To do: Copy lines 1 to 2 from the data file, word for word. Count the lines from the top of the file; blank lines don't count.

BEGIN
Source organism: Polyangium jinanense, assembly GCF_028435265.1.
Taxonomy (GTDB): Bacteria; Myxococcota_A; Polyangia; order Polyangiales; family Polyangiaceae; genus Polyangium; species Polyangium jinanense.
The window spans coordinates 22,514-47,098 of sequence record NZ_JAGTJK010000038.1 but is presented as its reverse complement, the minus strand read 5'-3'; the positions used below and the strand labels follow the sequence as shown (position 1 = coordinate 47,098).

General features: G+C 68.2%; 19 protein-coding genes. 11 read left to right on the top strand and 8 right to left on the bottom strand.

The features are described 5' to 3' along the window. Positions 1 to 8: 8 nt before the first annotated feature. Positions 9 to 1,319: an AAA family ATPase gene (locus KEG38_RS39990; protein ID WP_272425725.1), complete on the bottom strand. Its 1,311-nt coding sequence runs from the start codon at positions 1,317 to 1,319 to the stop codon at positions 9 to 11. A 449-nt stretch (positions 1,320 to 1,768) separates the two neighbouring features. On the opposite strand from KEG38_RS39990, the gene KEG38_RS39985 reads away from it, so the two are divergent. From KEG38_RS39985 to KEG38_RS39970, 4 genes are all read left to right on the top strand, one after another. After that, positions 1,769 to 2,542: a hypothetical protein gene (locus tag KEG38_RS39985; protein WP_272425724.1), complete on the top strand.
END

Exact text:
Source organism: Polyangium jinanense, assembly GCF_028435265.1.
Taxonomy (GTDB): Bacteria; Myxococcota_A; Polyangia; order Polyangiales; family Polyangiaceae; genus Polyangium; species Polyangium jinanense.